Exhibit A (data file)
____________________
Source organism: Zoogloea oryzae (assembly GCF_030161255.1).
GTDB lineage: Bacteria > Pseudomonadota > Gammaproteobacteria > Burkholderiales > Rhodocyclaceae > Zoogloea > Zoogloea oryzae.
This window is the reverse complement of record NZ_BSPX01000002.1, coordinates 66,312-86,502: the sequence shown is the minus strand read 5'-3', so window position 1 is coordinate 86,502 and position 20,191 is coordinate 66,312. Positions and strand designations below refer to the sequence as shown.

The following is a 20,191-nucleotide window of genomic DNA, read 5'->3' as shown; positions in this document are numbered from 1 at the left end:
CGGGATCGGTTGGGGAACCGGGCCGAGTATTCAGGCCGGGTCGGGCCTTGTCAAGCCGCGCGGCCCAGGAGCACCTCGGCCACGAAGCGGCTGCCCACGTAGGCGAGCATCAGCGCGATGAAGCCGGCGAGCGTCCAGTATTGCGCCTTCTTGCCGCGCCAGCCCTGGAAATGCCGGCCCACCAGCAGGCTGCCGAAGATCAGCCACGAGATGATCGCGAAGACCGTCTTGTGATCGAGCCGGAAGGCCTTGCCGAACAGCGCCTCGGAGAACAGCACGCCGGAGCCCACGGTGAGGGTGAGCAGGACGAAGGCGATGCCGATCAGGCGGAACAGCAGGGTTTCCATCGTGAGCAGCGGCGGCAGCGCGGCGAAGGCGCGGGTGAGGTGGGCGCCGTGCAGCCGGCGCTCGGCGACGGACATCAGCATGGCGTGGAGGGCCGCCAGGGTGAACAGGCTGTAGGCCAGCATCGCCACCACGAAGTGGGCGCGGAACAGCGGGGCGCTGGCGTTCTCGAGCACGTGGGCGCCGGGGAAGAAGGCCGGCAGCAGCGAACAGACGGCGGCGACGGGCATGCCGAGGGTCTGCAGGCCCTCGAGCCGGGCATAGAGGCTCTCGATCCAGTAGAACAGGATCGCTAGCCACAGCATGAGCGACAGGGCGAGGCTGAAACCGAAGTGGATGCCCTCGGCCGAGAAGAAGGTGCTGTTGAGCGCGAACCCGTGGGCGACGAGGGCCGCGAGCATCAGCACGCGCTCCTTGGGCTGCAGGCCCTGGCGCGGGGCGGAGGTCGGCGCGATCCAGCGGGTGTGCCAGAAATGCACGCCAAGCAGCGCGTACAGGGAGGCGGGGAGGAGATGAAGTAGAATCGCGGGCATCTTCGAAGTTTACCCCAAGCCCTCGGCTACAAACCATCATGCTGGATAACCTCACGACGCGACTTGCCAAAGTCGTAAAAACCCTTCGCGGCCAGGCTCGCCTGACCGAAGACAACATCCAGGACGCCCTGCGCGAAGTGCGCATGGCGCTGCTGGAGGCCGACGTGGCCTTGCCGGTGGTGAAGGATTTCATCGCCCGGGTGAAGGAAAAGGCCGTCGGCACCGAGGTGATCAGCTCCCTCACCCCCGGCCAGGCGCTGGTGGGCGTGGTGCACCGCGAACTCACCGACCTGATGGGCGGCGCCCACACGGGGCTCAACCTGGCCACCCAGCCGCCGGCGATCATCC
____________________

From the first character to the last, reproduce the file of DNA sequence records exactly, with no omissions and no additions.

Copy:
Source organism: Zoogloea oryzae (assembly GCF_030161255.1).
GTDB lineage: Bacteria > Pseudomonadota > Gammaproteobacteria > Burkholderiales > Rhodocyclaceae > Zoogloea > Zoogloea oryzae.
This window is the reverse complement of record NZ_BSPX01000002.1, coordinates 66,312-86,502: the sequence shown is the minus strand read 5'-3', so window position 1 is coordinate 86,502 and position 20,191 is coordinate 66,312. Positions and strand designations below refer to the sequence as shown.

The following is a 20,191-nucleotide window of genomic DNA, read 5'->3' as shown; positions in this document are numbered from 1 at the left end:
CGGGATCGGTTGGGGAACCGGGCCGAGTATTCAGGCCGGGTCGGGCCTTGTCAAGCCGCGCGGCCCAGGAGCACCTCGGCCACGAAGCGGCTGCCCACGTAGGCGAGCATCAGCGCGATGAAGCCGGCGAGCGTCCAGTATTGCGCCTTCTTGCCGCGCCAGCCCTGGAAATGCCGGCCCACCAGCAGGCTGCCGAAGATCAGCCACGAGATGATCGCGAAGACCGTCTTGTGATCGAGCCGGAAGGCCTTGCCGAACAGCGCCTCGGAGAACAGCACGCCGGAGCCCACGGTGAGGGTGAGCAGGACGAAGGCGATGCCGATCAGGCGGAACAGCAGGGTTTCCATCGTGAGCAGCGGCGGCAGCGCGGCGAAGGCGCGGGTGAGGTGGGCGCCGTGCAGCCGGCGCTCGGCGACGGACATCAGCATGGCGTGGAGGGCCGCCAGGGTGAACAGGCTGTAGGCCAGCATCGCCACCACGAAGTGGGCGCGGAACAGCGGGGCGCTGGCGTTCTCGAGCACGTGGGCGCCGGGGAAGAAGGCCGGCAGCAGCGAACAGACGGCGGCGACGGGCATGCCGAGGGTCTGCAGGCCCTCGAGCCGGGCATAGAGGCTCTCGATCCAGTAGAACAGGATCGCTAGCCACAGCATGAGCGACAGGGCGAGGCTGAAACCGAAGTGGATGCCCTCGGCCGAGAAGAAGGTGCTGTTGAGCGCGAACCCGTGGGCGACGAGGGCCGCGAGCATCAGCACGCGCTCCTTGGGCTGCAGGCCCTGGCGCGGGGCGGAGGTCGGCGCGATCCAGCGGGTGTGCCAGAAATGCACGCCAAGCAGCGCGTACAGGGAGGCGGGGAGGAGATGAAGTAGAATCGCGGGCATCTTCGAAGTTTACCCCAAGCCCTCGGCTACAAACCATCATGCTGGATAACCTCACGACGCGACTTGCCAAAGTCGTAAAAACCCTTCGCGGCCAGGCTCGCCTGACCGAAGACAACATCCAGGACGCCCTGCGCGAAGTGCGCATGGCGCTGCTGGAGGCCGACGTGGCCTTGCCGGTGGTGAAGGATTTCATCGCCCGGGTGAAGGAAAAGGCCGTCGGCACCGAGGTGATCAGCTCCCTCACCCCCGGCCAGGCGCTGGTGGGCGTGGTGCACCGCGAACTCACCGACCTGATGGGCGGCGCCCACACGGGGCTCAACCTGGCCACCCAGCCGCCGGCGATCATCC